Posted by rajattiwaari on (December 17, 2012, 4:03 GMT)

@landl47: What behaviour you are talking about?? Atleast Indians dont throw jelly beans at their opponents,Indians dont claim bump catches(like australians in sydney test of 2008 and trott in the first test of this series). While vaughan was all smiles during the jelly beans saga and not a word was said against him,one enquiry from MSD and suddenly he becomes the villain?? Clearly,landl47, you dont follow cricket very closely. You are in this website just to make sure anti-indian comments keep on piling!!

Posted by rajattiwaari on (December 17, 2012, 4:01 GMT)

@TheJake:I have no sympathy for the BCCI. But the point is very clear,Indian players who like to have a word or two with opponents are termed as brash,while players from some other countries are called "aggresive and players playing with lot of intensity". As for ricky ponting , his behaviour on the cricket field was disgusting and yet how many times he was fined/punished?? Once or twice in 16 years. Hope you will know the answer ,otherwise it will be safe to assume you have been living under a rock.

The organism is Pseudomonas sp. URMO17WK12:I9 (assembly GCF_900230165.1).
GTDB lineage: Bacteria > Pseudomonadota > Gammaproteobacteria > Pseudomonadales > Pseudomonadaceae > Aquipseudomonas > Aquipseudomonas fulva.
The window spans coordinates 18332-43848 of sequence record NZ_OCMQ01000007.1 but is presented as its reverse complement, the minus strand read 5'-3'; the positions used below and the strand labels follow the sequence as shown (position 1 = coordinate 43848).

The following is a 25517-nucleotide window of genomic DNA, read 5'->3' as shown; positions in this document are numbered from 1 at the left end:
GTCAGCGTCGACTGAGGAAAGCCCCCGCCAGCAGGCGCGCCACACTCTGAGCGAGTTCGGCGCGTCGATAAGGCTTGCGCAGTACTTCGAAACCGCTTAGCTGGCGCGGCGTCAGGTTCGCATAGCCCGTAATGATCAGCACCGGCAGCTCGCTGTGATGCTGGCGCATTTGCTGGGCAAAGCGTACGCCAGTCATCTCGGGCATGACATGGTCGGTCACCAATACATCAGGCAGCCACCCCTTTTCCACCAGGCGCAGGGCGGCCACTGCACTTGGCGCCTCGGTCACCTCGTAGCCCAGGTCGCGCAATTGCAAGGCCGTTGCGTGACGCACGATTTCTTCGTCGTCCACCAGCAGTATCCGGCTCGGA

Posted by rajattiwaari on (December 17, 2012, 3:59 GMT)

@BG4Cricket: You sure they were abusing umpire?? Man, you have got tremendous hearing ability,you hear something that is not even audible via stumps microphone.

Posted by wakaPAK on (December 17, 2012, 3:58 GMT)

@Landl47 Umpires should do the referrals but we know nowadays umpires are very careful and they have to refer every stumping and run out appeal which becomes nagging quite sometimes and it wastes time; imagine umpires referring every LBW appeal and with good bowlers you get a lot. So why not make it the responsibility of the players because test cricket is so beautiful because of the so many factors involved in determining the course of the game and so many decisions you make at crucial times; you should know when to bat; when to attack or defend and when to send a particular batsman and the list goes on, so why not add the referral to your arsenal, you can either blow it if you are naive or impatient or you can make right decision at the right time. I think with time teams will get to know which decisions they should refer and which they shouldn't. It's like a new challenge they have to master and it definitely brings more spice to the game. So my vote goes to the present system.

Posted by SydneyIndi on (December 17, 2012, 3:49 GMT)

@ Humphrey Hollins, Dear Nelson old chap, during India's last tour of England, Bell was run out by his own mistake and it was legitimate in the rule book; U can't just assume the ball has reached boundary and stop runiing. Yet, there was a big hue and cry by English supporter and their coach was 'upset'. India's sportsman like gesture gave him another go. Of course U don't remember that do U? Are U being One eyed Nelson now?